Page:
In the 04 Dec policy announcement, RBI had maintained status quo on repo rates at 4% and also maintained an accommodative monetary stance. This was despite Oct-20 inflation touching a peak level of 7.63%.
Quick Recap of Dec-20 monetary policy
There were two key highlights of the monetary policy announced on 04 December.
- The policy held repo rates at 4%. As a result, reverse repo rate stayed put at 3.35% while the bank rate and Marginal Standing Facility (MSF) rate remained static at 4.25%.
- The MPC opted to continue the accommodative stance as long as necessary (at least till end of 2021) to revive growth on durable basis.
Shashank Bhide: Need to support green-shoots of growth
The gist of the argument made by Shashank Bhide was that growth indicators like PMI, IIP, Core Sector and GDP were better than expected. Corporate profits had also flattered in the Sep-20 quarter. Bhide was of the opinion that the MPC decision to keep rates at 4% and sustain accommodative monetary stance in Oct-20 paid off by supporting an economic recovery. There was no need for the MPC to tamper with that approach. Shashank Bhide voted for holding repo rates at 4% and maintaining monetary stance as accommodative.
Dr. Ashima Goyal: Accommodative policy key to business survival
Ashima Goyal pointed to an interesting aspect of corporate growth in the Sep-20 quarter. Had RBI not kept monetary policy accommodative, businesses would have been starved for funds and the mid-sized companies would have been the most vulnerable! Goyal pointed out that in the absence of a clear accommodative trajectory; SME bankruptcies would have spurted; offsetting the efforts of the government to revive the economy.
She added that while inflation remained elevated; inflation expectations tapered. That gave the MPC the comfort to sustained accommodation even if not to cut rates. Ashima Goyal voted for status quo on repo rates at 4% and sustained accommodative monetary stance.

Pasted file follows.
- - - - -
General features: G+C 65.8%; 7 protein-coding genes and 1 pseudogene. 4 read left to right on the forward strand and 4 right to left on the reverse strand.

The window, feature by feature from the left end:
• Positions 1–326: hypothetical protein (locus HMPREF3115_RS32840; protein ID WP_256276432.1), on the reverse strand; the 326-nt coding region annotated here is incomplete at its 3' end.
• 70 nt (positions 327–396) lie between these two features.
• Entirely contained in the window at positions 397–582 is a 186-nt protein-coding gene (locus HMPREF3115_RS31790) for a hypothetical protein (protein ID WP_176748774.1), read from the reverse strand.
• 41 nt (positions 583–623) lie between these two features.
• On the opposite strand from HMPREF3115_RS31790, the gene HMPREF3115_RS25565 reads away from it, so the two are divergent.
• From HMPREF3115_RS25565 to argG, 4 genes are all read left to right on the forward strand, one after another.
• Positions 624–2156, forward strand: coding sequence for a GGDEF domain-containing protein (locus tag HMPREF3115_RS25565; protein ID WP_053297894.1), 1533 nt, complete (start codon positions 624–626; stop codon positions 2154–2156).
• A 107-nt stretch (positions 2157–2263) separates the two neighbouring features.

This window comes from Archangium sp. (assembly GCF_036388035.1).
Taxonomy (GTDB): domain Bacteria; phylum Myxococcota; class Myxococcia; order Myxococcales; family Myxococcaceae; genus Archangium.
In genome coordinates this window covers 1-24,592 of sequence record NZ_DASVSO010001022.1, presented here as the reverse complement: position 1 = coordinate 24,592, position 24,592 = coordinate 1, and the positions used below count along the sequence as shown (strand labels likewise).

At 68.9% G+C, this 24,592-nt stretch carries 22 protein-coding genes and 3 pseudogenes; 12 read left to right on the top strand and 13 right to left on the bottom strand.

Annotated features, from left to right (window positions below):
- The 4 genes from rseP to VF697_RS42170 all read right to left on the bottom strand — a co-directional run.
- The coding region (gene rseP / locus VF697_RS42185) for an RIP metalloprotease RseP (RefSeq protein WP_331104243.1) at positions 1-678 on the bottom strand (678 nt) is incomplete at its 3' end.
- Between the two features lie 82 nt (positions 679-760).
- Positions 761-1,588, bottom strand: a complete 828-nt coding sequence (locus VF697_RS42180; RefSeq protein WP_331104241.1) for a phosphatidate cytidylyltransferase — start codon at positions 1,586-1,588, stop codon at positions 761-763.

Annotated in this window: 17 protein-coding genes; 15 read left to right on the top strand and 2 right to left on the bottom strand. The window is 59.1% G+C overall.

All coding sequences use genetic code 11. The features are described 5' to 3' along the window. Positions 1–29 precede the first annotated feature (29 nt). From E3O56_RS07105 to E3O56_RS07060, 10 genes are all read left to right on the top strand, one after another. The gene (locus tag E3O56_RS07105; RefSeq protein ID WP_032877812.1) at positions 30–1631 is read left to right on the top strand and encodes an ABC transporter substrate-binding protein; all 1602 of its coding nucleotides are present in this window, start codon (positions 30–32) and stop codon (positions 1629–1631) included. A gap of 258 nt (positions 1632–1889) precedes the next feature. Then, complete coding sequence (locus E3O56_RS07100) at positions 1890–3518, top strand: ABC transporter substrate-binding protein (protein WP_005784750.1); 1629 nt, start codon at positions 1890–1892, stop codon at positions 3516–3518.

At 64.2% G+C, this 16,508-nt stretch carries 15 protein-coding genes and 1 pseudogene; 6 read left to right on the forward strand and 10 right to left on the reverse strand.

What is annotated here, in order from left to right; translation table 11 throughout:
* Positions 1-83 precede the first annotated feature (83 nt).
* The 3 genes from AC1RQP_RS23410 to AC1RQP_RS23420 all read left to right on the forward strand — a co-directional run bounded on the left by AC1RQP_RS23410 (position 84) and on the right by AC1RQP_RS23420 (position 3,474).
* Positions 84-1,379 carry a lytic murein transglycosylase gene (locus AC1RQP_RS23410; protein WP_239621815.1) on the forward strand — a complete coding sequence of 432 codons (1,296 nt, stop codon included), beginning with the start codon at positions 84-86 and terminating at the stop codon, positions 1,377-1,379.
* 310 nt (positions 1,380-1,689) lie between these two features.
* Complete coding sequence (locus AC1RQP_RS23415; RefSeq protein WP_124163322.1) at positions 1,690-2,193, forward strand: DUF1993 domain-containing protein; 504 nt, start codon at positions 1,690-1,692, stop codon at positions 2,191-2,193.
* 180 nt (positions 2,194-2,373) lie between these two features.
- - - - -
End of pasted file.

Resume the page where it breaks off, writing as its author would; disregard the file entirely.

Jayanth Varma: Dissents on accommodation, in principle
Jayanth Varma’s views assume significance as he had dissented to the use of the word “continued accommodation” in the Oct-20 policy. His contention was that accommodative stance should be data driven and not taken for granted. However, in the Dec-20 policy, Varma chose not to dissent although he still disagreed in principle.
Varma pointed out that between October and December; the short term bond yields had fallen further from 3.35% to 2.93%; leaving little room for further rate cuts. Varma has clarified that risk-reward still favours an accommodative stance. However, he still has apprehensions of accommodative guidance that is not data-driven.
Mridul Saggar: Monetary policy entering complex phase
Mridul Saggar makes an interesting point that the policy trade-offs may be sharpening. Growth is recovering but yet to take sustainable roots. Fiscal impulses are weakening making a case for continued support. While low inflation is the target, the prices may be getting distended threatening sustained inflation in the economy.
Mridul Saggar pointed out that most optimistic estimates for FY21 and FY22 were based on the assumption that accommodative policy will continue. The time is not ripe to belie such expectations. Saggar voted to maintain status quo on rates and sustained accommodative stance.
Dr. Michael Patra: Focus on mitigating COVID impact
Dr. Patra pointed that the primary focus must be to provide the angelic touch to mitigate the COVID impact. The impact was severe in terms of income depletion, loss of livelihood, and purchasing power. That is a complex matrix that is best handled with a combination of low rates and accommodative stance.
Patra pointed out that economic activity was recovering; but very tentatively. An accommodative monetary policy was mandatory till the time the growth become more self-sustaining. Dr. Patra voted for holding repo rates and monetary accommodation as long as necessary.
Dr. Shaktikanta Das: Real challenge to grow beyond pre-COVID levels
The RBI governor pointed out that overall economic activity was still below mid-2019 levels. Das has also pointed that the green-shoots of recovery were too reliant on rural demand with urban demand yet to follow suit. Hence an accommodative policy and low rates would be essential till time urban demand also picked up.
The governor’s decisive vote was not required as there was already a consensus among the members. Dr. Das also veered towards status quo on repo rates and sustained monetary accommodation for as long as required.
In conclusion, the MPC finds its policy choices caught between persistently high inflation and the need to sustain the economic recovery in tough macro conditions. Under these circumstances, the MPC has done the best it could!